Venezuelan Govt offers Snowden `humanitarian´ asylum
Caracas, 5 July 2013. Tonight during the Independence Day celebrations at Caracas, Venezuelan President Nicolas Maduro offered ex-CIA whistle blower Edward Snowden humanitarian asylum. It is unclear whether Snowden had previously requested such protection or would accept it. President Maduro stated the asylum was meant to protect Snowden from Imperialistic persecution. Today, Nicaraguan Government has also offered asylum to Ed Snowden.
Venezuelan opposition has expressed that Maduro´s administration has attempted to use the Snowden case to divert local attention from economic and political difficulties: growing inflation, a looming devaluation, scarcity of basic goods and recession. Venezuelan opposition leader Henrique Capriles Radonski continues to challenge the electoral results of last December which gave Maduro a slim electoral victory.
Tit for tat: According to local news, last week the US Secretary of State had made several efforts to deter Venezuelan government form granting asylum to Snowden. While offering the asylum, Maduro made a critical remark on the American protection of former CIA agent Luis Posada Carriles at the US. Venezuela has unsuccessfully requested the extradition of Posada Carriles to face pending criminal procedures in Caracas on the Cuban Flight 455 case. Posada Carriles was arrested and charged with the terrorist attack of the Cuban Flight in 1976 and the death of its 78 passengers. He escaped a Venezuelan jail in 1985.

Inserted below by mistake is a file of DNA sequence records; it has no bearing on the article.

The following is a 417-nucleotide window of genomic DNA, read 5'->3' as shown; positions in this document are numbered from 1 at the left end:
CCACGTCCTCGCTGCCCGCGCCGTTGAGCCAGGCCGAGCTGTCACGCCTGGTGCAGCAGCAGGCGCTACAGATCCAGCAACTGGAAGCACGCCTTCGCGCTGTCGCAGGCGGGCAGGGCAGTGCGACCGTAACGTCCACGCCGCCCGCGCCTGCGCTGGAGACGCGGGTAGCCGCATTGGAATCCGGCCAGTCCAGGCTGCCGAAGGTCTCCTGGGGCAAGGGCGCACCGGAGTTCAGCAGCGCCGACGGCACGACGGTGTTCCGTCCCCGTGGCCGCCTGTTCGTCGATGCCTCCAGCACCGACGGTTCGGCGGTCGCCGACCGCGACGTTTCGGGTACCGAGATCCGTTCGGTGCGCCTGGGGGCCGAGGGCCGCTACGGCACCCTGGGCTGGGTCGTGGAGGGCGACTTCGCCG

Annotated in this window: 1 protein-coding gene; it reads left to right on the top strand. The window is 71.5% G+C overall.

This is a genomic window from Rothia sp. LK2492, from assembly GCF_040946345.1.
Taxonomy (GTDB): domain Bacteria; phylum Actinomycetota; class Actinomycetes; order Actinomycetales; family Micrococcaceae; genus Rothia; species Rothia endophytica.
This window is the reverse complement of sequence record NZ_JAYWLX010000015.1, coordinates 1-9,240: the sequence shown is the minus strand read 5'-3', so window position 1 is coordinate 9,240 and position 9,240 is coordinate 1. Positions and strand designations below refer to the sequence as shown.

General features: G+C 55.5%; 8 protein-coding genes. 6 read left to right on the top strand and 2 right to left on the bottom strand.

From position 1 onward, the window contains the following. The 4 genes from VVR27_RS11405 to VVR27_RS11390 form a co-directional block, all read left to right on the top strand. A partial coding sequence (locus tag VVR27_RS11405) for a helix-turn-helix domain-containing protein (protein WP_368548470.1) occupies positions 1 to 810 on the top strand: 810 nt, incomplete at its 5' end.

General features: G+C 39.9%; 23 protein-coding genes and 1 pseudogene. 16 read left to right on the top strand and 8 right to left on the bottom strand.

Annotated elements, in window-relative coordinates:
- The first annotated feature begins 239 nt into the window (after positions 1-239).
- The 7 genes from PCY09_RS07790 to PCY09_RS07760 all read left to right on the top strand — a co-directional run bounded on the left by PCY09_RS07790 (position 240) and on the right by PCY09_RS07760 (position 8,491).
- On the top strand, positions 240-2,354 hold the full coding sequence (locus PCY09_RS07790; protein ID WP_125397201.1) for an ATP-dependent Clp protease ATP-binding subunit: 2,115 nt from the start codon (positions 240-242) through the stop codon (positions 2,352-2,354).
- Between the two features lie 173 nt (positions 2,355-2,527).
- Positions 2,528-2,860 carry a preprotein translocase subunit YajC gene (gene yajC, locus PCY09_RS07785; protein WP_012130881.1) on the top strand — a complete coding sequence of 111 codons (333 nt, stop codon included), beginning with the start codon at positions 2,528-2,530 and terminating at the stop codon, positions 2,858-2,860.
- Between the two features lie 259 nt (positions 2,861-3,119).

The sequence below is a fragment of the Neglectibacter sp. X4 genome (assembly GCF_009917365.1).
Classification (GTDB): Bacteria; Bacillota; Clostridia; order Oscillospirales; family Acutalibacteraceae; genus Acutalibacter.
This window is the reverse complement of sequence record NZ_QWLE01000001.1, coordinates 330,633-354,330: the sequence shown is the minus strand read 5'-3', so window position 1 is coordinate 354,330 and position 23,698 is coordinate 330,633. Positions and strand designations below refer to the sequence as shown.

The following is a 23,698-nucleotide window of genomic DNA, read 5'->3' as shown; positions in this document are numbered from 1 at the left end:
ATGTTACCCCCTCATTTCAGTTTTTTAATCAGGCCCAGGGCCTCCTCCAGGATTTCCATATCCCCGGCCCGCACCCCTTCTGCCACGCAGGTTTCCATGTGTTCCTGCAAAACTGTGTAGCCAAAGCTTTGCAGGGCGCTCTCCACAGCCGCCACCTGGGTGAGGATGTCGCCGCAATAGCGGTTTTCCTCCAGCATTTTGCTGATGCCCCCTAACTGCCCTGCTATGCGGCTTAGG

US Venezuelan political relations are at its lowest. Various attempts have been made by both governments to restore full diplomatic relations. Ambassadors to Washington and Caracas have not been appointed yet. Commercial relations continue to foster though. Venezuela continues to supply oil to US markets while American goods flow to the South American country. The White House declined to make any comment on the Venezuelan offer to Snowden.
Bolivia: Venezuelan President was yesterday at Cochabamba, Bolivia, at the summit to condemn the recent denial of the official plane overflight of Bolivian Head of State, Evo Morales, over the skies of France, Portugal and Spain. EU countries believed that Snowden was in the official Bolivian plane on his route to a political asylum in South America. Such move would have paved the way for the political asylum as Snowden confronted a major obstacle. He needed to be preset at the country that granted protection to apply for asylum.